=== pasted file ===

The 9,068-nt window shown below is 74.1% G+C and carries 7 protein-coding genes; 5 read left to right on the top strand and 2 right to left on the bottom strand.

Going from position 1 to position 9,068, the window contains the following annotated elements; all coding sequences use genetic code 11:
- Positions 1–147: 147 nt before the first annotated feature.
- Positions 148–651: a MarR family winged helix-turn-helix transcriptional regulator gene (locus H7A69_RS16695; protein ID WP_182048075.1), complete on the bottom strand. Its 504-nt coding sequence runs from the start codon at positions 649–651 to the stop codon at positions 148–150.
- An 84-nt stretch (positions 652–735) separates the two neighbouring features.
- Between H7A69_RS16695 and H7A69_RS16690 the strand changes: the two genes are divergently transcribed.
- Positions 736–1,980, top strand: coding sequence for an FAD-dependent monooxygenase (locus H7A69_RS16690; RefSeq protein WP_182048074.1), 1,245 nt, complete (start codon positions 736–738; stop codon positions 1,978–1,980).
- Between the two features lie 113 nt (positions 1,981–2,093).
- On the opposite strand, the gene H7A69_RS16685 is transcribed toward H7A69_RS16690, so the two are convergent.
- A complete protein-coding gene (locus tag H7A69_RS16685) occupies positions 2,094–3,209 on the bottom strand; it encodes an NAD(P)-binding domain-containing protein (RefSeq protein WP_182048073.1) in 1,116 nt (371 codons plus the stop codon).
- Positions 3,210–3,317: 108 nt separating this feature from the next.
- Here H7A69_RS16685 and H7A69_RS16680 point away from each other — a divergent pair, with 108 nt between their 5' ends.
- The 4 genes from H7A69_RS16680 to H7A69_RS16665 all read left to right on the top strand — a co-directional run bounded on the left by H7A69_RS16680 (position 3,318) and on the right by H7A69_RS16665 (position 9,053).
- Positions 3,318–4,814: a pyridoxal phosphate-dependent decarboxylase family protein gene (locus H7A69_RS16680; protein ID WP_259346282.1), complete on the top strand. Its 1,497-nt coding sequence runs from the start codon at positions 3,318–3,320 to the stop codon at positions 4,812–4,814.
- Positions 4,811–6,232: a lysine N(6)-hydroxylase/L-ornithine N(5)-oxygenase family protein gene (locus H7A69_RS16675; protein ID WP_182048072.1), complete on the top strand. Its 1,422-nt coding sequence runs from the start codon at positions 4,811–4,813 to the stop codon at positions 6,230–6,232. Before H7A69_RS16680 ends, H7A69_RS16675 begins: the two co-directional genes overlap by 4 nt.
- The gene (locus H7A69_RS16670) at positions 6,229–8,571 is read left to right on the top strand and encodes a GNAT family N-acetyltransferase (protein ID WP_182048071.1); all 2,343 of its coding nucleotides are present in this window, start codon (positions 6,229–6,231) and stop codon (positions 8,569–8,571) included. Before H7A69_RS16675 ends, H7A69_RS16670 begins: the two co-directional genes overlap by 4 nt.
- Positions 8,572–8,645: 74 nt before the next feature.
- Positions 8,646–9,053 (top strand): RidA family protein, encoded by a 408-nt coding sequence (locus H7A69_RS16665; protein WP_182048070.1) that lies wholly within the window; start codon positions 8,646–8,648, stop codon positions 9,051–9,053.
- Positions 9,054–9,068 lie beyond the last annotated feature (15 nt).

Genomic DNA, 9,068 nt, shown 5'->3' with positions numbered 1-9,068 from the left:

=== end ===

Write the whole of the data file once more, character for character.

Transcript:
The 9,068-nt window shown below is 74.1% G+C and carries 7 protein-coding genes; 5 read left to right on the top strand and 2 right to left on the bottom strand.

Going from position 1 to position 9,068, the window contains the following annotated elements; all coding sequences use genetic code 11:
- Positions 1–147: 147 nt before the first annotated feature.
- Positions 148–651: a MarR family winged helix-turn-helix transcriptional regulator gene (locus H7A69_RS16695; protein ID WP_182048075.1), complete on the bottom strand. Its 504-nt coding sequence runs from the start codon at positions 649–651 to the stop codon at positions 148–150.
- An 84-nt stretch (positions 652–735) separates the two neighbouring features.
- Between H7A69_RS16695 and H7A69_RS16690 the strand changes: the two genes are divergently transcribed.
- Positions 736–1,980, top strand: coding sequence for an FAD-dependent monooxygenase (locus H7A69_RS16690; RefSeq protein WP_182048074.1), 1,245 nt, complete (start codon positions 736–738; stop codon positions 1,978–1,980).
- Between the two features lie 113 nt (positions 1,981–2,093).
- On the opposite strand, the gene H7A69_RS16685 is transcribed toward H7A69_RS16690, so the two are convergent.
- A complete protein-coding gene (locus tag H7A69_RS16685) occupies positions 2,094–3,209 on the bottom strand; it encodes an NAD(P)-binding domain-containing protein (RefSeq protein WP_182048073.1) in 1,116 nt (371 codons plus the stop codon).
- Positions 3,210–3,317: 108 nt separating this feature from the next.
- Here H7A69_RS16685 and H7A69_RS16680 point away from each other — a divergent pair, with 108 nt between their 5' ends.
- The 4 genes from H7A69_RS16680 to H7A69_RS16665 all read left to right on the top strand — a co-directional run bounded on the left by H7A69_RS16680 (position 3,318) and on the right by H7A69_RS16665 (position 9,053).
- Positions 3,318–4,814: a pyridoxal phosphate-dependent decarboxylase family protein gene (locus H7A69_RS16680; protein ID WP_259346282.1), complete on the top strand. Its 1,497-nt coding sequence runs from the start codon at positions 3,318–3,320 to the stop codon at positions 4,812–4,814.
- Positions 4,811–6,232: a lysine N(6)-hydroxylase/L-ornithine N(5)-oxygenase family protein gene (locus H7A69_RS16675; protein ID WP_182048072.1), complete on the top strand. Its 1,422-nt coding sequence runs from the start codon at positions 4,811–4,813 to the stop codon at positions 6,230–6,232. Before H7A69_RS16680 ends, H7A69_RS16675 begins: the two co-directional genes overlap by 4 nt.
- The gene (locus H7A69_RS16670) at positions 6,229–8,571 is read left to right on the top strand and encodes a GNAT family N-acetyltransferase (protein ID WP_182048071.1); all 2,343 of its coding nucleotides are present in this window, start codon (positions 6,229–6,231) and stop codon (positions 8,569–8,571) included. Before H7A69_RS16675 ends, H7A69_RS16670 begins: the two co-directional genes overlap by 4 nt.
- Positions 8,572–8,645: 74 nt before the next feature.
- Positions 8,646–9,053 (top strand): RidA family protein, encoded by a 408-nt coding sequence (locus H7A69_RS16665; protein WP_182048070.1) that lies wholly within the window; start codon positions 8,646–8,648, stop codon positions 9,051–9,053.
- Positions 9,054–9,068 lie beyond the last annotated feature (15 nt).

Genomic DNA, 9,068 nt, shown 5'->3' with positions numbered 1-9,068 from the left: